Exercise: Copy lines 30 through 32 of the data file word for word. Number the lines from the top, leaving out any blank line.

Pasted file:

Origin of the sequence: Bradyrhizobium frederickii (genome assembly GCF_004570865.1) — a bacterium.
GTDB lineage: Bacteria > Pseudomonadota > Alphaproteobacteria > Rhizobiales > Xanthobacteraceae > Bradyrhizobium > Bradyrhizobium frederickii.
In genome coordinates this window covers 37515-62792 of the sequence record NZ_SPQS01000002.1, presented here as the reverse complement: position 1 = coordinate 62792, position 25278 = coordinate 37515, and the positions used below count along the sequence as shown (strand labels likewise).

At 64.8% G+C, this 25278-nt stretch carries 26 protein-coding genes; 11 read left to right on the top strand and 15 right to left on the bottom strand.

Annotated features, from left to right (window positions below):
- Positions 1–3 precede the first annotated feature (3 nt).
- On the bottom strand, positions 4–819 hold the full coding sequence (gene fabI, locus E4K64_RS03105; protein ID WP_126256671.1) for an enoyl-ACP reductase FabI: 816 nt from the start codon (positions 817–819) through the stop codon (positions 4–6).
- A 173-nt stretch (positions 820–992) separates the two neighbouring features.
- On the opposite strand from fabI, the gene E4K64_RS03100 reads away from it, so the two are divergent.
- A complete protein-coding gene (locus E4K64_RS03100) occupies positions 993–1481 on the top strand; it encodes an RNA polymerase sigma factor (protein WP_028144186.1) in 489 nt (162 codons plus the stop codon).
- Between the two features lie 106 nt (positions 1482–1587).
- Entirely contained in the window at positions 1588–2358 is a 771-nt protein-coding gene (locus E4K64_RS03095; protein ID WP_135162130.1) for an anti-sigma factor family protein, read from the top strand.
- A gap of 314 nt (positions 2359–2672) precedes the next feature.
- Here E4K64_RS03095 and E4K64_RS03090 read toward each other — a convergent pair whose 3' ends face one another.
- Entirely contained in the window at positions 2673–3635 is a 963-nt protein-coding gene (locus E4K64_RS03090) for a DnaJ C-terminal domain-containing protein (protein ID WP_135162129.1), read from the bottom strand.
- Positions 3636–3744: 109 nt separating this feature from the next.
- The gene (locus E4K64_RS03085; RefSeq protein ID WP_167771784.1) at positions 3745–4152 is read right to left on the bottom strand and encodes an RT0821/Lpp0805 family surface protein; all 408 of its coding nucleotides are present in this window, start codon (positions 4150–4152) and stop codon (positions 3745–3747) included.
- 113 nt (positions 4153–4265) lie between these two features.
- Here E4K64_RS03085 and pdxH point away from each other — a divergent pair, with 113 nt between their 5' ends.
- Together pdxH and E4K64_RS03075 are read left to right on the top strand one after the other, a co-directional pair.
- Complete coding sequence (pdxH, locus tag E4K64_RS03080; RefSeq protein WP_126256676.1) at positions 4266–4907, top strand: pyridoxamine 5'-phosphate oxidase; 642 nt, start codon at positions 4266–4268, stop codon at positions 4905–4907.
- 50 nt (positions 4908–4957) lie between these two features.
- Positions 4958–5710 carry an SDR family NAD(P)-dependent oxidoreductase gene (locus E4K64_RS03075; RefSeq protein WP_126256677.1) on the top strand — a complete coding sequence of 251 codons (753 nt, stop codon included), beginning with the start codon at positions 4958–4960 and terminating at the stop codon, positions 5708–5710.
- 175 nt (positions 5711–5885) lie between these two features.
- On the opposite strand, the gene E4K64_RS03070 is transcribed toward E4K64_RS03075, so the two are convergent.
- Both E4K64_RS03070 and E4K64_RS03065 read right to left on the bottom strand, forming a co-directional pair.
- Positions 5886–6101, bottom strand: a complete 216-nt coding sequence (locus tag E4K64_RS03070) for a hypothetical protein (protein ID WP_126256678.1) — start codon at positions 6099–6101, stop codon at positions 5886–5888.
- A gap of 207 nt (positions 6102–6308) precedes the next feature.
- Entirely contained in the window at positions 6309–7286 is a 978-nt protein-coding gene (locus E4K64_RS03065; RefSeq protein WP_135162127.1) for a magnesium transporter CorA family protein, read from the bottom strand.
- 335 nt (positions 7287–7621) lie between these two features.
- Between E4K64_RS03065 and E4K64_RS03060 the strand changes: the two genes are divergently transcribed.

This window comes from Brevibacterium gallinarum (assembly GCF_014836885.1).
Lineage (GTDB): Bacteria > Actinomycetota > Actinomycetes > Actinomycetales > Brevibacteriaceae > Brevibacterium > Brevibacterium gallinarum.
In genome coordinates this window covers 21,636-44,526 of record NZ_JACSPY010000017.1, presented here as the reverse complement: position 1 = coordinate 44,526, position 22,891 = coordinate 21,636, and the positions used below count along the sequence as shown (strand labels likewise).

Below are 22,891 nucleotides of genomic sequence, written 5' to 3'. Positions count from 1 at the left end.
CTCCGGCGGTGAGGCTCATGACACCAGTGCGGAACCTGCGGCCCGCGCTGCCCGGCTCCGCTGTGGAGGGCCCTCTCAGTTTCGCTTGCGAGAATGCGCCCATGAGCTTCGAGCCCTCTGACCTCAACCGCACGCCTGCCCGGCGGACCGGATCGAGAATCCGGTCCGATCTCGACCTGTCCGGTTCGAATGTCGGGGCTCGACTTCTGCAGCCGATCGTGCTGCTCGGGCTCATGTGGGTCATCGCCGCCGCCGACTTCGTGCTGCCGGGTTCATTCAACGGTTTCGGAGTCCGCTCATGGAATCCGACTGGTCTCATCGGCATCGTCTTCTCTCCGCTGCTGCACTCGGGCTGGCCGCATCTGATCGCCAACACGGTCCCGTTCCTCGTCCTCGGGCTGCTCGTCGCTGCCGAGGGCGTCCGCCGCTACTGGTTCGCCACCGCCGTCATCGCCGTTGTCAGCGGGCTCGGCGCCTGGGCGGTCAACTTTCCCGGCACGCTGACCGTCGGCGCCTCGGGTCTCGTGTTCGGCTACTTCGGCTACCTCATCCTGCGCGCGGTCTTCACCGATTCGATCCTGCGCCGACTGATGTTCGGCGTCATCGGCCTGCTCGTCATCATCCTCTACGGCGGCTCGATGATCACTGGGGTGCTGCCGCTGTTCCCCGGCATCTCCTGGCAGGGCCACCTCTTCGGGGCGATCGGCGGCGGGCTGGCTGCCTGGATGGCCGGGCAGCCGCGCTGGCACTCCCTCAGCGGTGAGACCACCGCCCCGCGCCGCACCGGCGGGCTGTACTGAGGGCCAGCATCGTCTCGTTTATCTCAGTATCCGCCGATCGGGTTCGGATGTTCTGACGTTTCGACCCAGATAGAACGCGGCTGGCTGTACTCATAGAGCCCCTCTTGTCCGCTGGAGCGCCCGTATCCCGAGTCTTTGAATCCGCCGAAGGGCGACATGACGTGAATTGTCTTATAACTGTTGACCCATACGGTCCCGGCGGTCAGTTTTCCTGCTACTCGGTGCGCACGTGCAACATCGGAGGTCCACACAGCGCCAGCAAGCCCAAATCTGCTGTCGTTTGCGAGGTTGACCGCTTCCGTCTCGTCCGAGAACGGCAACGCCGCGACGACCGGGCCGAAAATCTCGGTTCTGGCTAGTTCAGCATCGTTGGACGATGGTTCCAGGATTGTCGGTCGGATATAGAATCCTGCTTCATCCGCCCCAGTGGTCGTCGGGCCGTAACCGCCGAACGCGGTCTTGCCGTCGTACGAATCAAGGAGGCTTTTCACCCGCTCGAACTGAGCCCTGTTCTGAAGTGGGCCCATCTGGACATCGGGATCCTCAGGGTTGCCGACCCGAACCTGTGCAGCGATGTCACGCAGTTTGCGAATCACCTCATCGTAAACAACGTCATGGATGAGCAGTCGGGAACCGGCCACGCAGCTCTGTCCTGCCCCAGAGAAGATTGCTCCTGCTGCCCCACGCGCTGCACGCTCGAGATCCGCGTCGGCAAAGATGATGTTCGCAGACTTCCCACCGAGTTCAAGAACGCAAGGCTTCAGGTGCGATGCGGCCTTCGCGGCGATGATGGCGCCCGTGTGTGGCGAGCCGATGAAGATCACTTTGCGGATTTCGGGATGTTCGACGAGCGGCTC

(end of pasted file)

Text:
- 335 nt (positions 7287–7621) lie between these two features.
- Between E4K64_RS03065 and E4K64_RS03060 the strand changes: the two genes are divergently transcribed.

This window comes from Brevibacterium gallinarum (assembly GCF_014836885.1).